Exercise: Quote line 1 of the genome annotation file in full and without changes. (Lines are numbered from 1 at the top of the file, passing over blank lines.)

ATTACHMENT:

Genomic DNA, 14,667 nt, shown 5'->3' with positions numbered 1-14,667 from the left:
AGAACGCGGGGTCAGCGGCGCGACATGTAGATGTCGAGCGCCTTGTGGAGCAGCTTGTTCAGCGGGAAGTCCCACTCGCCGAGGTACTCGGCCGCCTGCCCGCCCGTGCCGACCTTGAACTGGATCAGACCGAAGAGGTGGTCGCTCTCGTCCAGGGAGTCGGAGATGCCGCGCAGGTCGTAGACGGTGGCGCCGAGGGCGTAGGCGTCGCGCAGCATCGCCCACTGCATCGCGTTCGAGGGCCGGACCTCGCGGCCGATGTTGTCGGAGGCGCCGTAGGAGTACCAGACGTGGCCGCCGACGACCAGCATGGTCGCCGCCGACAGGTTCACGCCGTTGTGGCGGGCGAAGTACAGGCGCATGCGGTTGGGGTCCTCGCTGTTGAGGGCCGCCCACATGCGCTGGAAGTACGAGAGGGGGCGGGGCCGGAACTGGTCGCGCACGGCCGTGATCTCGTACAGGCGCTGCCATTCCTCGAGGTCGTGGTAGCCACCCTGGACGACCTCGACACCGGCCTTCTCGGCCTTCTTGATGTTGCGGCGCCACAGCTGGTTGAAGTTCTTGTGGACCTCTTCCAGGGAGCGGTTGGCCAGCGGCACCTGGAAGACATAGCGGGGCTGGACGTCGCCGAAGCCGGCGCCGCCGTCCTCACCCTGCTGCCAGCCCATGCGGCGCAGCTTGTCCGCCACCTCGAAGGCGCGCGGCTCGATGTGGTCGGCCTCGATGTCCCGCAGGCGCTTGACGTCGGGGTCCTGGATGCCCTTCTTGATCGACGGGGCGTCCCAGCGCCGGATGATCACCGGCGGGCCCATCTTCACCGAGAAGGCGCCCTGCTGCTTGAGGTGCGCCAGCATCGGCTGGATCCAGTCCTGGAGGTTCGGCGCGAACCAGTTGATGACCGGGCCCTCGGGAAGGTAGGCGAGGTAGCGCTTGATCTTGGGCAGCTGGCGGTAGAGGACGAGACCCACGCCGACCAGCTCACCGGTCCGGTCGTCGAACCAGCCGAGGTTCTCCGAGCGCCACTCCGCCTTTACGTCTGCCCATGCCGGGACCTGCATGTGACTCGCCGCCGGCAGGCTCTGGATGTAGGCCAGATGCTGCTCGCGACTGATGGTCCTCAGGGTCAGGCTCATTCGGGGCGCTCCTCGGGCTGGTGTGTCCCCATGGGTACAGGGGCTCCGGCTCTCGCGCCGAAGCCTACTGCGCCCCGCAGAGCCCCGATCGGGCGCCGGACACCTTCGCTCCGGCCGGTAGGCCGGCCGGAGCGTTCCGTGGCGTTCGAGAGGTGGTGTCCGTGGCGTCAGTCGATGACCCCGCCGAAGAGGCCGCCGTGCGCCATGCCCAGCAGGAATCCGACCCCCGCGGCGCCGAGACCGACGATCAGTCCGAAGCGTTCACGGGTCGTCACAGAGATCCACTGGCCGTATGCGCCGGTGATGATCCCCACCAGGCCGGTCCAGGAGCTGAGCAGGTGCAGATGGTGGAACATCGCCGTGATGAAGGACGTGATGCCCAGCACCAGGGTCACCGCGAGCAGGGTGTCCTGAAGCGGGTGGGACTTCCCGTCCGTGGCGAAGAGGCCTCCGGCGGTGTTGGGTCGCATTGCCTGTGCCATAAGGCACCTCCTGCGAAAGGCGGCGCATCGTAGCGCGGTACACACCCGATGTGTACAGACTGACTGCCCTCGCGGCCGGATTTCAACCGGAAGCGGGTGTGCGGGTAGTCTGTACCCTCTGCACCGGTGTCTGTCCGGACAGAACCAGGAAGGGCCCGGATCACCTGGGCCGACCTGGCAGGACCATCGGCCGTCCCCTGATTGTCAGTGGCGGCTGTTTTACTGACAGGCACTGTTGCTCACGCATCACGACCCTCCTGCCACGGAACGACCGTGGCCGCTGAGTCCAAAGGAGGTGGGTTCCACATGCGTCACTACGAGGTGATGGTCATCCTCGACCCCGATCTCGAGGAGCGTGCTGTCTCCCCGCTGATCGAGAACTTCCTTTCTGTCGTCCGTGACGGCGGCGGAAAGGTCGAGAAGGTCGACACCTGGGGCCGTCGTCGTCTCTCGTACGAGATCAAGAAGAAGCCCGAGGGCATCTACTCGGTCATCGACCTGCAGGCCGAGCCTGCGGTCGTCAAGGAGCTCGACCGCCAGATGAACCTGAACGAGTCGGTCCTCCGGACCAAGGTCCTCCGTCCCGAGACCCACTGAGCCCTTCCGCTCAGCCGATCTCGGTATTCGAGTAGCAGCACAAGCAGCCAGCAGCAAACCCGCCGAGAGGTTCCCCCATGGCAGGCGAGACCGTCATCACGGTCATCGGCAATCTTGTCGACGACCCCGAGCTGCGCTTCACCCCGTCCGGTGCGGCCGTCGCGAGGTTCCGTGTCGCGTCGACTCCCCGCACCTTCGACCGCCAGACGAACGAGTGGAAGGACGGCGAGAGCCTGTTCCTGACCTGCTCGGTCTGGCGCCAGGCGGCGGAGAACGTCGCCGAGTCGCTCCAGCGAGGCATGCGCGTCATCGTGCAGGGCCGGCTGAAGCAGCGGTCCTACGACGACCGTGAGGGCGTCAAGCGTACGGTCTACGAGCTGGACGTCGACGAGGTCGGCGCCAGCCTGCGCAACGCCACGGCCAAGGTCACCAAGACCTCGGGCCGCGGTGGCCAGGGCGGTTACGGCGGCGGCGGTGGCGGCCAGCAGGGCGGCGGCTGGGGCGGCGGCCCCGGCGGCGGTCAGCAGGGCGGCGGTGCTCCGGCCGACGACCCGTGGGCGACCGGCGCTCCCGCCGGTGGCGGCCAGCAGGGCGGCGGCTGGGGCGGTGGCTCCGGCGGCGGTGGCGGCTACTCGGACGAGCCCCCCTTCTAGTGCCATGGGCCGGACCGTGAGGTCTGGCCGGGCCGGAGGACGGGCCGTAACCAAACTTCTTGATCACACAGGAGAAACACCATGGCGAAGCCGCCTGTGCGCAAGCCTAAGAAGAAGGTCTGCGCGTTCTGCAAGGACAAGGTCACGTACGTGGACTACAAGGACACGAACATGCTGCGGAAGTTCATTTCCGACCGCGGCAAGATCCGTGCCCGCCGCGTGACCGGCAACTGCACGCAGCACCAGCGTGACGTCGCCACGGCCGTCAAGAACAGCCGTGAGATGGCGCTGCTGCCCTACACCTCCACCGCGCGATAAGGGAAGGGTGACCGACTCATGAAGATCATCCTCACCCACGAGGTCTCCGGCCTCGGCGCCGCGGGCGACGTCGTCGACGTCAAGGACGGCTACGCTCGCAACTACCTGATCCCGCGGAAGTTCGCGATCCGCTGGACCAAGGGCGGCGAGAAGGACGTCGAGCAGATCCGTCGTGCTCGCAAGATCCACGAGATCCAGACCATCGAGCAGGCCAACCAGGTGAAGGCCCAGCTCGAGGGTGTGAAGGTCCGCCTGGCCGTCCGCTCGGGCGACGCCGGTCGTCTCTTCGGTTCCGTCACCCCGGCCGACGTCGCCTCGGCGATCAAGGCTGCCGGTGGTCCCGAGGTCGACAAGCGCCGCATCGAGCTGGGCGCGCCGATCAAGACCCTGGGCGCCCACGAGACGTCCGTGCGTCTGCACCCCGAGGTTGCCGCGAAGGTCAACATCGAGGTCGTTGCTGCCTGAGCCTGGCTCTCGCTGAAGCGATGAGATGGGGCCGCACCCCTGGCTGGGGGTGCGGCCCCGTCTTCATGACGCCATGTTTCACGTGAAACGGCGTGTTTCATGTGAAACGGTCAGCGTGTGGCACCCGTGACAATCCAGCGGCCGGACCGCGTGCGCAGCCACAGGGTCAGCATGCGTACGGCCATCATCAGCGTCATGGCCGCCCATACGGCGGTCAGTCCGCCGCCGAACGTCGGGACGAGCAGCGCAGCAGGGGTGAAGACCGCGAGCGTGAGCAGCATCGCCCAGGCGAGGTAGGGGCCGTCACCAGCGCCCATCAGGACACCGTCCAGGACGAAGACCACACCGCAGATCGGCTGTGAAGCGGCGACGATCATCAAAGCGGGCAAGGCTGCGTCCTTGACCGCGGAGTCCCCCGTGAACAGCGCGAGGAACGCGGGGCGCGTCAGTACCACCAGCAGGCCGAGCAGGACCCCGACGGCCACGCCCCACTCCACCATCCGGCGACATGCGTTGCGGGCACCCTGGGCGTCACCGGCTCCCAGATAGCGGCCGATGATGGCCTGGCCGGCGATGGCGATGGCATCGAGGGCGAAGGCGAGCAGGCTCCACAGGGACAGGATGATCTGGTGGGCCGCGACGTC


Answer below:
Genomic DNA, 14,667 nt, shown 5'->3' with positions numbered 1-14,667 from the left: